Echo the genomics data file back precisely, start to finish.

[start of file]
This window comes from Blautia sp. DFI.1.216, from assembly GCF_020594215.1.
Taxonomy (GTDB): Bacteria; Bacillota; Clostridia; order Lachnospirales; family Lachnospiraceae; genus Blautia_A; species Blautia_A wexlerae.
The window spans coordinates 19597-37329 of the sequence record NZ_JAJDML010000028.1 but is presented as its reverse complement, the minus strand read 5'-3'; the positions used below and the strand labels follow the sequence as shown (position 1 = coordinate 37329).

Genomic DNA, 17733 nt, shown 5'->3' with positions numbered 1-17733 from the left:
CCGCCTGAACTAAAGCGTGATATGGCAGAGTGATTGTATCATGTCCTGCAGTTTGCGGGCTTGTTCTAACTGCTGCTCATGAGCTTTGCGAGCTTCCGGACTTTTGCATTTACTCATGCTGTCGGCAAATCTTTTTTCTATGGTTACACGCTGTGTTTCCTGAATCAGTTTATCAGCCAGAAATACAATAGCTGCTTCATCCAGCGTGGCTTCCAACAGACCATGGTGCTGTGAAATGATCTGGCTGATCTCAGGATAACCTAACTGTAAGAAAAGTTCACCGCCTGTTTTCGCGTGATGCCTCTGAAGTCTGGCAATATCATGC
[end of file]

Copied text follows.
This window comes from Blautia sp. DFI.1.216, from assembly GCF_020594215.1.
Taxonomy (GTDB): Bacteria; Bacillota; Clostridia; order Lachnospirales; family Lachnospiraceae; genus Blautia_A; species Blautia_A wexlerae.
The window spans coordinates 19597-37329 of the sequence record NZ_JAJDML010000028.1 but is presented as its reverse complement, the minus strand read 5'-3'; the positions used below and the strand labels follow the sequence as shown (position 1 = coordinate 37329).

Genomic DNA, 17733 nt, shown 5'->3' with positions numbered 1-17733 from the left:
CCGCCTGAACTAAAGCGTGATATGGCAGAGTGATTGTATCATGTCCTGCAGTTTGCGGGCTTGTTCTAACTGCTGCTCATGAGCTTTGCGAGCTTCCGGACTTTTGCATTTACTCATGCTGTCGGCAAATCTTTTTTCTATGGTTACACGCTGTGTTTCCTGAATCAGTTTATCAGCCAGAAATACAATAGCTGCTTCATCCAGCGTGGCTTCCAACAGACCATGGTGCTGTGAAATGATCTGGCTGATCTCAGGATAACCTAACTGTAAGAAAAGTTCACCGCCTGTTTTCGCGTGATGCCTCTGAAGTCTGGCAATATCATGC